There was a very short and light rain shower as we stopped at the café for our lunch break but apart from that, in spite of the threatening leaden grey of the sky, Tracey somehow managed to keep us dry for the whole day. Thank you Tracey – much appreciated.
It is unfortunate that having largely slept through geography at school my grasp of meteorology is not particularly strong. What is even more unfortunate is that members of the modern day, well paid, weather forecasting service seem to share my lack of understanding. It is regrettable that the Scottish presenter on the BBC breakfast show, who her fellow presenters seem to treat as minor deity, spends more of her time describing, incorrectly, yesterday’s weather than making accurate predictions of what to expect in the following hours let alone the following day or days. And when it does come cheerily burbling out it is so vague and bland that it is nearly useless. I have sat having breakfast listening to a colourful prediction of the dry day ahead as the rain streams down my double glazing. Of course this can always be glossed over as the ‘odd isolated shower’ which phrase is dropped into every forecast to cover the multitude of errors and miscalculations.
How long ago was the last time we heard that another £X million super-computer had been purchased to improve the performance of these hopeless crystal-ball gazers?
At Norman Park I found myself as the lone man amongst a group of eight as we gathered in the warm morning sunshine, and please don’t misunderstand I am not complaining. We were pleased to welcome Brenda on her first ride with us. Brenda wanted to surprise her skiing friends who were also doing a ride to the café but as theirs was to be a heads down pacey affair Brenda had decided to join our more sedate outing and hopefully bump into them at lunchtime.
We made our way via the quieter route to Green Street Green and found Tracey and Gary; soon after we were joined by Roz and Sarah and so we set off as a round dozen; and at least I had one male for company. Thanks Gary and it was good to see you after a lengthy absence.
By the time we reached Polhill the bright sun had become hazy and by Otford the aforementioned cloud cover had rolled in; low, heavy and threatening. But the forecast high wind had not materialised.
At Dunton Green we turned onto our pathway which takes us round the far side of the lakes at the RSPB Reserve. There may have been a sign about ‘No Cycling’ but it wasn’t very clear! This is a very handy cut through to the A25 which by-passes some rather unpleasant and fast moving motor traffic. At the A25 it’s a short wriggle to cross and get onto the quieter residential roads towards Seal and the Wildernesse.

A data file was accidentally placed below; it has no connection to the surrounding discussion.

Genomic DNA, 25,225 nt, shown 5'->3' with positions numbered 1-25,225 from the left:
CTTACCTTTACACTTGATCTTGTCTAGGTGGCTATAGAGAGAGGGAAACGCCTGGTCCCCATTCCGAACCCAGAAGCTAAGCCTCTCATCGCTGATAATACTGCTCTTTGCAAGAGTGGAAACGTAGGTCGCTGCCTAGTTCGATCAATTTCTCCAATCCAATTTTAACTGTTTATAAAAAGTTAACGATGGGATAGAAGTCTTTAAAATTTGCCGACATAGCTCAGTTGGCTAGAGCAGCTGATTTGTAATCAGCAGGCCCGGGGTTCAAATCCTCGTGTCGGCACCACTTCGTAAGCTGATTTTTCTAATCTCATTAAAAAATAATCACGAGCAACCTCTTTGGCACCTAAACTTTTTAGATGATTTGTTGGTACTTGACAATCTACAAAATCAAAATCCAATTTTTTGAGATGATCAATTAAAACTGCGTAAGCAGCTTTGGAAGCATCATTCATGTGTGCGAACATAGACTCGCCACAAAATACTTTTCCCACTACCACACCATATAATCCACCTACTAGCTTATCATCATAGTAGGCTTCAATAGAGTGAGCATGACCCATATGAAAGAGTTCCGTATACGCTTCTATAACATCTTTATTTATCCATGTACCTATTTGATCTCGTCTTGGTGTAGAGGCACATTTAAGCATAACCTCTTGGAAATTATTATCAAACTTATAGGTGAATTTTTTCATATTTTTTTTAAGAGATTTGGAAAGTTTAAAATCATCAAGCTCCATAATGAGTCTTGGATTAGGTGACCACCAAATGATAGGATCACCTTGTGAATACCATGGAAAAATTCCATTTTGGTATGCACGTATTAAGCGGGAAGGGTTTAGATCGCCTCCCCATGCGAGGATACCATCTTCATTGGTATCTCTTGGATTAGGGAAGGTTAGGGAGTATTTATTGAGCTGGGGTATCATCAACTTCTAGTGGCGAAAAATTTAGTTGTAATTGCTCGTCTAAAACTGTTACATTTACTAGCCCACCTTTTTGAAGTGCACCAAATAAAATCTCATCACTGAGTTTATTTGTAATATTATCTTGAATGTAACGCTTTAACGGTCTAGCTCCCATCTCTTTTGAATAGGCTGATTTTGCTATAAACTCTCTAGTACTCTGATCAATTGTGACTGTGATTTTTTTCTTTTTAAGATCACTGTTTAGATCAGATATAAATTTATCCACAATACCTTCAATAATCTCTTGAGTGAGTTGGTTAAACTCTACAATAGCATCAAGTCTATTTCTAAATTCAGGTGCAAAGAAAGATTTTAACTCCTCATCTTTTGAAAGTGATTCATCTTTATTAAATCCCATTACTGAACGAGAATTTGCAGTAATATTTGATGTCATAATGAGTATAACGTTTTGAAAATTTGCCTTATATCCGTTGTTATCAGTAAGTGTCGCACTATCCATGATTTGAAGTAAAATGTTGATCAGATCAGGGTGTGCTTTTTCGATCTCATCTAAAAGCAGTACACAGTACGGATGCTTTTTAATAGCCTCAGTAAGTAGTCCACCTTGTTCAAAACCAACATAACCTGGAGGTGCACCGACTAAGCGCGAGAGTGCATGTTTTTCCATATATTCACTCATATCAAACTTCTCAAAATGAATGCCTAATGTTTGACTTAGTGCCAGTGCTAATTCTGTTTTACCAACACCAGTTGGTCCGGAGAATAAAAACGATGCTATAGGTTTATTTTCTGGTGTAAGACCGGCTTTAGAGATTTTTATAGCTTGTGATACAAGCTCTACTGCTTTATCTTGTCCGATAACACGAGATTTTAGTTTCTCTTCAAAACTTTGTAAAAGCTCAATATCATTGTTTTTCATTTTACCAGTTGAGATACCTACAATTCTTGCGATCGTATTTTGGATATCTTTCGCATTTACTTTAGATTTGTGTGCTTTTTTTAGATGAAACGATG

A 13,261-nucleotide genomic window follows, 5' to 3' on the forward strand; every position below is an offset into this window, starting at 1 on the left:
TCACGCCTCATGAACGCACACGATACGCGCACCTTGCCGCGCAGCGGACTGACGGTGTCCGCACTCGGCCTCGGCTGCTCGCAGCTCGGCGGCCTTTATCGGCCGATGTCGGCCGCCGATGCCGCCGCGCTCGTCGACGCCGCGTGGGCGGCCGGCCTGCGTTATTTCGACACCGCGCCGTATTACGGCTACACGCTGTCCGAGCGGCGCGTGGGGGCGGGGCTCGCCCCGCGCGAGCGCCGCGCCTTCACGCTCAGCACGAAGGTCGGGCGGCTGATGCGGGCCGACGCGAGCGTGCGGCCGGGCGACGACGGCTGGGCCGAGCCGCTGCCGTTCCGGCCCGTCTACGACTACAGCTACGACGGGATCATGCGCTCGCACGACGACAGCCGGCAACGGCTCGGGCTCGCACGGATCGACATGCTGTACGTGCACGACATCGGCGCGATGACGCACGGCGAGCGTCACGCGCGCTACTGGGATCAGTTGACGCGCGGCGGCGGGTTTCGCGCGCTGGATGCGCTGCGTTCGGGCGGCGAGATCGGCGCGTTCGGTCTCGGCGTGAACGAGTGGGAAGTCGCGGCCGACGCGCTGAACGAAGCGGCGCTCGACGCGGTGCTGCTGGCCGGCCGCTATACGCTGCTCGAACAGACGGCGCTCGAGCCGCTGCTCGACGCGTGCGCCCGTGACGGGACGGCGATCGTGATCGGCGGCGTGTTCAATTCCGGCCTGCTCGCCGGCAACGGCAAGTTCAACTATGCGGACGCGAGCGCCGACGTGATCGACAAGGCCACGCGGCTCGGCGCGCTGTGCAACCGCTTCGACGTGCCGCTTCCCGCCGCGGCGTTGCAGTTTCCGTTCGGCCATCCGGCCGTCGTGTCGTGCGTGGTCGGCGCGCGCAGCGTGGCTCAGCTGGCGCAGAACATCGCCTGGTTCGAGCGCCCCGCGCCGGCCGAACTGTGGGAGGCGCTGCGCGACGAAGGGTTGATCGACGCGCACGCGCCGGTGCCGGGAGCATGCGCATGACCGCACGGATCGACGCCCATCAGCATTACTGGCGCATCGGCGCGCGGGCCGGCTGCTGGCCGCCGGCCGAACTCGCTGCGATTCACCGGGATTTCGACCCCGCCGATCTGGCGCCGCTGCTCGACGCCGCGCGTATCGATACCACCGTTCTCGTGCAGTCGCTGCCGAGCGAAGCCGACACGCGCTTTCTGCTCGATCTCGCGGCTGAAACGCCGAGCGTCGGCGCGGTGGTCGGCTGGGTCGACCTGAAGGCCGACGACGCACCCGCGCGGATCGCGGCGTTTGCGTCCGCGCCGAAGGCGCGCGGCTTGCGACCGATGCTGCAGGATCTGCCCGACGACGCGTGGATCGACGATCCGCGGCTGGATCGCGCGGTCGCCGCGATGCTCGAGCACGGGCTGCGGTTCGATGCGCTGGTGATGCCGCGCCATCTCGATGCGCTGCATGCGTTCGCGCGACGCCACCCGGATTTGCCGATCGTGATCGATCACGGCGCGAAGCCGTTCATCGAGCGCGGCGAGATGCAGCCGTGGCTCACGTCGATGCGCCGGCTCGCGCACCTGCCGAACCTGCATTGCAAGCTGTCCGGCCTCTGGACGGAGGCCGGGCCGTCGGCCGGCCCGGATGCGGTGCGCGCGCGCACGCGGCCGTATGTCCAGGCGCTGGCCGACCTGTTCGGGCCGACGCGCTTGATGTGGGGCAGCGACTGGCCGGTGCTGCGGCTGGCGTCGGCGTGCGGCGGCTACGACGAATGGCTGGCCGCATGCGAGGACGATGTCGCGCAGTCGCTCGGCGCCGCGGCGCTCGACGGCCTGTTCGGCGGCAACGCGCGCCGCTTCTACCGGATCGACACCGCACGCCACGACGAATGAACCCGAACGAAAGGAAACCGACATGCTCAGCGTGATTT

This is a hilly part of the ride but not too strenuous, it’s really just a matter of selecting a low gear and keeping the pedals just turning over. It’s not a race and there is no hurry.
As I pedalled I found myself contemplating the address I have to give at the Group Meeting on Tuesday. One of the subjects I will be covering is the lack of women’s representation in cycling. The irony was not lost on me as doubtless it isn’t on you.
At Godden Green we reached the summit of the long climb and began the descent of Carters Hill on the southern side – what a monster this is. Coming up the hill were dozens of riders taking part in something called the ‘Kent Circuit’ they looked absolutely kn… very tired. Going down the hill was obviously less exhausting but was still pretty testing; it is a beast of hill.
Our arrival at the Kelly Holmes Café (I cannot imagine that we will ever refer to it by its proper name – 1809; Dame Kelly’s Team Number) was marked by the sort of greeting that Kelly would have expected as she entered the Olympic Stadium to compete. There were whoops of welcome as the skiing crowd all sat at the table in the rear of the restaurant spotted their errant member arriving.
We settled at various tables as we were too many to fit on one and enjoyed the fare. The place was very busy and there was a healthy buzz of conversation. We were joined by Linda and her daughter who had driven down to meet us as she was unable to join the ride; so yet another nice surprise.
As I sat looking through the window I could not help but think how autumnal it looked. There was a group of horse chestnut trees in the field opposite that were almost completely brown and their falling leaves were swirling in the breeze as they fell. I was an autumn baby – yes I know it’s hard to believe but I didn’t just materialise at the age of 60 – so I’ve always liked the autumn months if nothing else it least there was always my birthday to cheer me up. But nowadays with advent of the colder shorter days and the winter weather I’m becoming more of a summer person. Not that we see much summer in this country; certainly not in this July and August.
After lunch we hauled ourselves back onto our bicycles much regretting our earlier gluttony. We now pushed ourselves onwards towards the homeward train journey from Tonbridge.
This part of the ride takes us down to the village green at Leigh where the cricket square looked like it had been well used in our non-summer. From here we picked up the paths alongside the Medway flood plain and Barden Lakes. The paths were hard-core gravel and bumpy but it is scenic place and we progressed sedately enjoying the views though the cloud cover was so heavy now we could barely see under the tree canopy.
And so we arrived at Tonbridge in time for the 1608 to Orpington, Bromley South and home.
A wonderful ride; our thanks to Tracey for her skilful an unerring leadership. And men, if you are out there, you would be welcome to come and give me some support on a future ride!
Total time 6:00:00
Average: 9.2 mph